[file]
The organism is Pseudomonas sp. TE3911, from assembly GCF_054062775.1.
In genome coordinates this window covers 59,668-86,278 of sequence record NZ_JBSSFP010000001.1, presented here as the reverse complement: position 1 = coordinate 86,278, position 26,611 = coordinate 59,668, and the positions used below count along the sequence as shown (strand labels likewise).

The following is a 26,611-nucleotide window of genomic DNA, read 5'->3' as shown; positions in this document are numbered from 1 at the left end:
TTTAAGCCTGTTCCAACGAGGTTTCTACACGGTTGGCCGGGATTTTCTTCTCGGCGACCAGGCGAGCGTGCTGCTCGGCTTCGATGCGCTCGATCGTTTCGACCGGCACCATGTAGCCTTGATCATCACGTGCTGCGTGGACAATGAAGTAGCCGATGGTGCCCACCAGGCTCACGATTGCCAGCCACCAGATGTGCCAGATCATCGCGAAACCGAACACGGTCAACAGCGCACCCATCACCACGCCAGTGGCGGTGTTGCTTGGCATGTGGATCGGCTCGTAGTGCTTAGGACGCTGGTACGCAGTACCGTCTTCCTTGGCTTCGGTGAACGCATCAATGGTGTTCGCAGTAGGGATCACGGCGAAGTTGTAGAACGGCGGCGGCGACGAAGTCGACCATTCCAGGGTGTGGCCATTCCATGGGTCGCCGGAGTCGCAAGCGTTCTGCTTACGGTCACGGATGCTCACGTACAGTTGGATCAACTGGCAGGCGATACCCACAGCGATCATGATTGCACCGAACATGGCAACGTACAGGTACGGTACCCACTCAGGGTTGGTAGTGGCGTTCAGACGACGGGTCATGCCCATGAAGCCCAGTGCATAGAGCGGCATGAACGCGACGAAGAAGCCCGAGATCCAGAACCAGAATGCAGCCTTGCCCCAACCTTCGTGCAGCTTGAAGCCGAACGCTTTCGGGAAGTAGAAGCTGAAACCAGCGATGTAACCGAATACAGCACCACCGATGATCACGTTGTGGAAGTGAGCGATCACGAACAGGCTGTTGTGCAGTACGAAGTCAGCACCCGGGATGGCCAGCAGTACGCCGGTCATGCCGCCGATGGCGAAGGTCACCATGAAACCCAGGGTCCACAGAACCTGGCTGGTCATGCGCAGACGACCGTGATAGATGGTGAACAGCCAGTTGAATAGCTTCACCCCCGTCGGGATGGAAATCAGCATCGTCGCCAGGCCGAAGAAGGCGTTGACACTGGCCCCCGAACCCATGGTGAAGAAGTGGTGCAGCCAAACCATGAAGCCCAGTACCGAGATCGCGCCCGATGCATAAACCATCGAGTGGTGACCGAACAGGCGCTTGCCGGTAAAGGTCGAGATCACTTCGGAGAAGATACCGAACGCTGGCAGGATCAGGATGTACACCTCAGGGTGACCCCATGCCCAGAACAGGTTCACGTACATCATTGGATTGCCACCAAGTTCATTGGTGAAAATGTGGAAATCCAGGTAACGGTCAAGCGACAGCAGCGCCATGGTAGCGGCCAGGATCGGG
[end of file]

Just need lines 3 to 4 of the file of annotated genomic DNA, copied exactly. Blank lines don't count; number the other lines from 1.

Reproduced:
The following is a 26,611-nucleotide window of genomic DNA, read 5'->3' as shown; positions in this document are numbered from 1 at the left end:
TTTAAGCCTGTTCCAACGAGGTTTCTACACGGTTGGCCGGGATTTTCTTCTCGGCGACCAGGCGAGCGTGCTGCTCGGCTTCGATGCGCTCGATCGTTTCGACCGGCACCATGTAGCCTTGATCATCACGTGCTGCGTGGACAATGAAGTAGCCGATGGTGCCCACCAGGCTCACGATTGCCAGCCACCAGATGTGCCAGATCATCGCGAAACCGAACACGGTCAACAGCGCACCCATCACCACGCCAGTGGCGGTGTTGCTTGGCATGTGGATCGGCTCGTAGTGCTTAGGACGCTGGTACGCAGTACCGTCTTCCTTGGCTTCGGTGAACGCATCAATGGTGTTCGCAGTAGGGATCACGGCGAAGTTGTAGAACGGCGGCGGCGACGAAGTCGACCATTCCAGGGTGTGGCCATTCCATGGGTCGCCGGAGTCGCAAGCGTTCTGCTTACGGTCACGGATGCTCACGTACAGTTGGATCAACTGGCAGGCGATACCCACAGCGATCATGATTGCACCGAACATGGCAACGTACAGGTACGGTACCCACTCAGGGTTGGTAGTGGCGTTCAGACGACGGGTCATGCCCATGAAGCCCAGTGCATAGAGCGGCATGAACGCGACGAAGAAGCCCGAGATCCAGAACCAGAATGCAGCCTTGCCCCAACCTTCGTGCAGCTTGAAGCCGAACGCTTTCGGGAAGTAGAAGCTGAAACCAGCGATGTAACCGAATACAGCACCACCGATGATCACGTTGTGGAAGTGAGCGATCACGAACAGGCTGTTGTGCAGTACGAAGTCAGCACCCGGGATGGCCAGCAGTACGCCGGTCATGCCGCCGATGGCGAAGGTCACCATGAAACCCAGGGTCCACAGAACCTGGCTGGTCATGCGCAGACGACCGTGATAGATGGTGAACAGCCAGTTGAATAGCTTCACCCCCGTCGGGATGGAAATCAGCATCGTCGCCAGGCCGAAGAAGGCGTTGACACTGGCCCCCGAACCCATGGTGAAGAAGTGGTGCAGCCAAACCATGAAGCCCAGTACCGAGATCGCGCCCGATGCATAAACCATCGAGTGGTGACCGAACAGGCGCTTGCCGGTAAAGGTCGAGATCACTTCGGAGAAGATACCGAACGCTGGCAGGATCAGGATGTACACCTCAGGGTGACCCCATGCCCAGAACAGGTTCACGTACATCATTGGATTGCCACCAAGTTCATTGGTGAAAATGTGGAAATCCAGGTAACGGTCAAGCGACAGCAGCGCCATGGTAGCGGCCAGGATCGGG